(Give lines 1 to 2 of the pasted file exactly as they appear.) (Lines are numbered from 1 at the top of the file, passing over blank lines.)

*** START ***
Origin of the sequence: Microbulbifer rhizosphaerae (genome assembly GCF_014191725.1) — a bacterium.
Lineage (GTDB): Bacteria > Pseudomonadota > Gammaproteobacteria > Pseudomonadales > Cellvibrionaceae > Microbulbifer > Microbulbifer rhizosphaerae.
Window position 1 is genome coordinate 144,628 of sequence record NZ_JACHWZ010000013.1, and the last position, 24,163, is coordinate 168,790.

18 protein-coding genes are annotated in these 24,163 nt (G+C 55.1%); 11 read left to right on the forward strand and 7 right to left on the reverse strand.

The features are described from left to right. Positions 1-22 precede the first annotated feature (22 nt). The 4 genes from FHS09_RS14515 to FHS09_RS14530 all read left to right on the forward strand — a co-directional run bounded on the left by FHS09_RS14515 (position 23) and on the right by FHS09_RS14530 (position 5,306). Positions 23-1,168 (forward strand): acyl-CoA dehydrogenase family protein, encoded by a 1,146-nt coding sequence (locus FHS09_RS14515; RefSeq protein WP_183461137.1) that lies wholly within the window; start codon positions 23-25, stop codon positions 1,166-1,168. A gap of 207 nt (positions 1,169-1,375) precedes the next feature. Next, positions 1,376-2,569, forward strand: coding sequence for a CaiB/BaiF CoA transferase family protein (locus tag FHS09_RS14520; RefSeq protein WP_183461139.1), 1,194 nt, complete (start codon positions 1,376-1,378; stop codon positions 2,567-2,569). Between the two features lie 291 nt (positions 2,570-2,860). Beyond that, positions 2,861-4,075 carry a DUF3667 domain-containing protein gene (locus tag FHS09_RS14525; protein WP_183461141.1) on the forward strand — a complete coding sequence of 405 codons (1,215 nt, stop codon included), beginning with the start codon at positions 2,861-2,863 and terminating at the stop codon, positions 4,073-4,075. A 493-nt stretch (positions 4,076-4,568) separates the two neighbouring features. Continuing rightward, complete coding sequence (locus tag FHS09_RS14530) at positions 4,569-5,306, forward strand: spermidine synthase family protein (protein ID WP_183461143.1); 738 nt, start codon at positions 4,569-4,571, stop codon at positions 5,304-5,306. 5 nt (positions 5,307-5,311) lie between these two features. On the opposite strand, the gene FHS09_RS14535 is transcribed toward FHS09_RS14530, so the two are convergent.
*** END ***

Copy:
Origin of the sequence: Microbulbifer rhizosphaerae (genome assembly GCF_014191725.1) — a bacterium.
Lineage (GTDB): Bacteria > Pseudomonadota > Gammaproteobacteria > Pseudomonadales > Cellvibrionaceae > Microbulbifer > Microbulbifer rhizosphaerae.